You are here
Home > Seminole Scenes > Seminole Scenes – October 2019

Seminole Scenes – October 2019

WARRIOR SUPPORTERS: Mohayla Billie and Allekeao Billie show their support for the Ahfachkee School girls volleyball team during a game against Sheridan Hills Christian School on Sept. 20 in Hollywood. (Photo Kevin Johnson)
SISTERS SEEK SHELTER: Cady Osceola holds her sister Khodie Osceola, 1, tight as they take shelter from a thunderstorm under an umbrella during the Pemayetv Emahakv Charter School swim Olympics at the Brighton pool Sept. 20. Fortunately, the storm passed quickly and the Olympics continued with only a short delay. (Photo Beverly Bidney)
SLOW SPEED AHEAD: Workers use chalk to outline the striped directional arrows on the newly installed speed bumps near the Brighton administration building Sept. 20. Three speed bumps have been installed on a stretch of Harney Pond Road. (Photo Beverly Bidney)
HONORING NATIVE AMERICANS: Victor “Long River” Mooney, a descendant of the Carnasee Tribe in Brooklyn and president of the H.R. 1242 Resilience Project, honors Native Americans that gave refuge to runaway slaves during a ceremony at House of Slaves, a UNESCO designated site on Goree Island, Senegal, in August. Here, at Door of No Return, he pays homage to Native Americans that gave refuge to enslaved Africans in the United States while holding a cypress walking stick he received from the Seminole Tribe of Florida during a visit to the Tribe. The project seeks to honor Native Americans that gave refuge to runaway slaves – commemorating the “400 Years of African American History Commission Act.” “You can’t honor the 400 years without recognizing the contributions that Native Americans made to the enslaved Africans,” Mooney said. (Photo GC Media)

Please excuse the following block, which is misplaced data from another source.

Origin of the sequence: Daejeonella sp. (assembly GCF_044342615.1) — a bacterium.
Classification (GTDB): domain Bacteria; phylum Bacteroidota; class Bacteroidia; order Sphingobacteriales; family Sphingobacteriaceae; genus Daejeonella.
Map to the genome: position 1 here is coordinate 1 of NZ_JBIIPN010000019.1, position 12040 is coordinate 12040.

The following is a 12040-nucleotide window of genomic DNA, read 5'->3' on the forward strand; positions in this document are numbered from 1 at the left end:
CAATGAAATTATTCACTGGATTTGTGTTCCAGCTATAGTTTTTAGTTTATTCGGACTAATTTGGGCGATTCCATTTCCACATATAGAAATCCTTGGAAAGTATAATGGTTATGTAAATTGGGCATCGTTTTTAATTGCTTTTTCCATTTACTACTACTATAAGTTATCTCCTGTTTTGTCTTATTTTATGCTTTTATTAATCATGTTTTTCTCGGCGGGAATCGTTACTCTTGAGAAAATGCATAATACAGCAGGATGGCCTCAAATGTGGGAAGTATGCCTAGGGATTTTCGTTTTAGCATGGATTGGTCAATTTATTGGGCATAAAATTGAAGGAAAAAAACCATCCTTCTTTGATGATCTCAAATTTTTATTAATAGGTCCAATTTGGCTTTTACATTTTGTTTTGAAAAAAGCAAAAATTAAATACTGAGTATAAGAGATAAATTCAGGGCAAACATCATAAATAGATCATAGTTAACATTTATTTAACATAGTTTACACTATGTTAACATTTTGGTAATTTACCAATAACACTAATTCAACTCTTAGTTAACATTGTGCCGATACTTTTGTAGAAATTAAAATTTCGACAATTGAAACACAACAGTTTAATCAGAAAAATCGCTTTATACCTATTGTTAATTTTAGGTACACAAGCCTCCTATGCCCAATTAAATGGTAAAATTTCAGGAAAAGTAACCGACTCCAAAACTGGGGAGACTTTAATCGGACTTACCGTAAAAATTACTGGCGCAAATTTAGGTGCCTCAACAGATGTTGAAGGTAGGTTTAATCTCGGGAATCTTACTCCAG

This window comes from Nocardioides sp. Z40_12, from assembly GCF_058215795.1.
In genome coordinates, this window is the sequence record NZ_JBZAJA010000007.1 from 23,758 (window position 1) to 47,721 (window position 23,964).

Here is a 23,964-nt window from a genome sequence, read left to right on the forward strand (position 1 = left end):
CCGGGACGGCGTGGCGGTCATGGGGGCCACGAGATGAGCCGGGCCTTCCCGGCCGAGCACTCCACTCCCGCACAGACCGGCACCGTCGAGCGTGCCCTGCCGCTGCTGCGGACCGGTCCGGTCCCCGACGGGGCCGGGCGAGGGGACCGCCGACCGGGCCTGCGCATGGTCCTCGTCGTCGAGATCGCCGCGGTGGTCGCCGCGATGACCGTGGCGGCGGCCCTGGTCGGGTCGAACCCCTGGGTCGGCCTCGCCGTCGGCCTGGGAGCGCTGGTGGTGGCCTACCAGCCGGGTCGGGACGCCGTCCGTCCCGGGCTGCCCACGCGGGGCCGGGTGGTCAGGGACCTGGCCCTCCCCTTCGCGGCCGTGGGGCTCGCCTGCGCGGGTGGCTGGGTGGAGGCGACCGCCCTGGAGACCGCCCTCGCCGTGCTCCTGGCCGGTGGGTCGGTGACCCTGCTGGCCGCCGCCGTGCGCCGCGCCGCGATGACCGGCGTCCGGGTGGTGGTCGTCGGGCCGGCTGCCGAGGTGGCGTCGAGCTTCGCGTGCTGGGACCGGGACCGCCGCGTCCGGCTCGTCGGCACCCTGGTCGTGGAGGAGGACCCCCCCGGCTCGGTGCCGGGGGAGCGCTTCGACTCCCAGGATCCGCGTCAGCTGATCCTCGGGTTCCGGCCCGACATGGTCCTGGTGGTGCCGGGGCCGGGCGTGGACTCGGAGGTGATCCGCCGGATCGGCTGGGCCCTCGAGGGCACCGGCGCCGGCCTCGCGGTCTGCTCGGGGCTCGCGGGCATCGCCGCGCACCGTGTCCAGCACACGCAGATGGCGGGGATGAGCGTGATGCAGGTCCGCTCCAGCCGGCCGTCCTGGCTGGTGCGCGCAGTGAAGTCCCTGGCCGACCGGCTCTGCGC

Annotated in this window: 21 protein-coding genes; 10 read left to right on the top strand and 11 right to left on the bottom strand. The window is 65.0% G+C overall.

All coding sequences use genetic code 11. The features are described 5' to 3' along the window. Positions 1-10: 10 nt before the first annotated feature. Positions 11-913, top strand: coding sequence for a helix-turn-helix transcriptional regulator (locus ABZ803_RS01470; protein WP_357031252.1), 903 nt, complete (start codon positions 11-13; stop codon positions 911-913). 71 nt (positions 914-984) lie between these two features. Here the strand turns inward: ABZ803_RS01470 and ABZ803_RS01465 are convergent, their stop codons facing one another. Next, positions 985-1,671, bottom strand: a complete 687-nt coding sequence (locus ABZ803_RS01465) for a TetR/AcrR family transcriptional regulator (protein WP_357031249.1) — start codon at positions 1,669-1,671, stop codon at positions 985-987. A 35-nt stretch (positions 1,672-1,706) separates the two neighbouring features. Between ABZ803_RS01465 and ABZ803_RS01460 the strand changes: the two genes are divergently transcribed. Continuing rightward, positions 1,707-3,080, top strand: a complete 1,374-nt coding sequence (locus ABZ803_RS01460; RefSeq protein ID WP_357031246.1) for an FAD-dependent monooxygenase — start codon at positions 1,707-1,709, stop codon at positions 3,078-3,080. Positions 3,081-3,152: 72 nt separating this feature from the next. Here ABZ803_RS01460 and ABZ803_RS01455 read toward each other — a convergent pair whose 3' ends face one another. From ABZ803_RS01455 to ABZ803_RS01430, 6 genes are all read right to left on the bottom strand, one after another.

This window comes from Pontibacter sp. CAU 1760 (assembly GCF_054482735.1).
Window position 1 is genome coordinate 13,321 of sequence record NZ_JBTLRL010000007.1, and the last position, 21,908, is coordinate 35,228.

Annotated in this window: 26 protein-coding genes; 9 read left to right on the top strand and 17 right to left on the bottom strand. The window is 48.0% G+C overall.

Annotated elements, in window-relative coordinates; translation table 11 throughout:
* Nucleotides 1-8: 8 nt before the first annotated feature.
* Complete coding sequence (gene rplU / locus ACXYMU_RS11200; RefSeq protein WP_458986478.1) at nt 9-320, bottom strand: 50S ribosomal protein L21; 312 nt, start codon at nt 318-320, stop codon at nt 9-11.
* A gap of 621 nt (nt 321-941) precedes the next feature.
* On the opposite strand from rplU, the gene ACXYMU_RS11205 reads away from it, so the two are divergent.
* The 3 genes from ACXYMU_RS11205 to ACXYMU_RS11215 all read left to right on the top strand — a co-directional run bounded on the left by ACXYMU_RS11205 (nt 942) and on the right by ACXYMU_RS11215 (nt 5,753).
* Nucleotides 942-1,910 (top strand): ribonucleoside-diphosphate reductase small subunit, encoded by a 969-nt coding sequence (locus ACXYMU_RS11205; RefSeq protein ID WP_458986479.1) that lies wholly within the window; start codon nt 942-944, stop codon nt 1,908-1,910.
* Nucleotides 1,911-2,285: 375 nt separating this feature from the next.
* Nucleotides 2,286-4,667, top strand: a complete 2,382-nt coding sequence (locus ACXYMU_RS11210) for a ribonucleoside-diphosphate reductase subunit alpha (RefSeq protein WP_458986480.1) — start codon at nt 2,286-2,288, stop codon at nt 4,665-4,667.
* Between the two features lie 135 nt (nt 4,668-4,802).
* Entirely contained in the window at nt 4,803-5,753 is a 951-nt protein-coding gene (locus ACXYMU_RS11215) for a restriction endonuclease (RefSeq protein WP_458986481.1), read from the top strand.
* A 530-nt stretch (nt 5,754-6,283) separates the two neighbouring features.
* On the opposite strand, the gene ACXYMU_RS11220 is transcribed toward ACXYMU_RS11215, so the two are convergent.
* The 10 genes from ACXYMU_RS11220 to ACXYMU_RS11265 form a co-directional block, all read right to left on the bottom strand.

PATRIOTIC PARADE: The Celebrate America Parade passes in front of the Hard Rock Hotel & Casino Atlantic City on Sept. 7. Hard Rock was a major sponsor of the parade, which featured a 1.4-mile-long route and included several first responders. Spectators were encouraged to bring American flags, lawn chairs and blankets to watch the family-friendly parade. (Photo Hard Rock Atlantic City/Facebook)
TAKING SHAPE: Construction continues on the new Betty Mae Jumper Medical Center on the Hollywood Reservation. The facility will be two stories tall and 40,000 square feet. It’s located near the clubhouse on Seminole Estates. Here’s what the building looked like on Sept. 25. Construction began in January and is expected to be completed in the spring of 2020. (Photo Damon Scott)
CALIFORNIA TRIBE OFFICIALS VISIT NLC: At left, the chairman of the Pala Band of Mission Indians, Robert H. Smith sits with Native Learning Center deputy executive director Kyle Doney in a conference room Sept. 23. Smith and members of his staff visited the Seminole Tribe’s NLC in Hollywood to learn how they can start a similar operation within their own tribe. The Pala Indian Reservation is located in the middle San Luis Rey River Valley in northern San Diego County, California. (Photo Damon Scott)
from left, are Doney, NLC executive director Georgette Palmer Smith, Pala Tribe executive director of housing Annalee Trujillo, Pala Tribe IT specialist Rachel Graham, Chairman Smith and NLC compliance and resource development director Vincent Franco. (Photo Damon Scott)
Please follow and like us:
error
Read Offline:
Top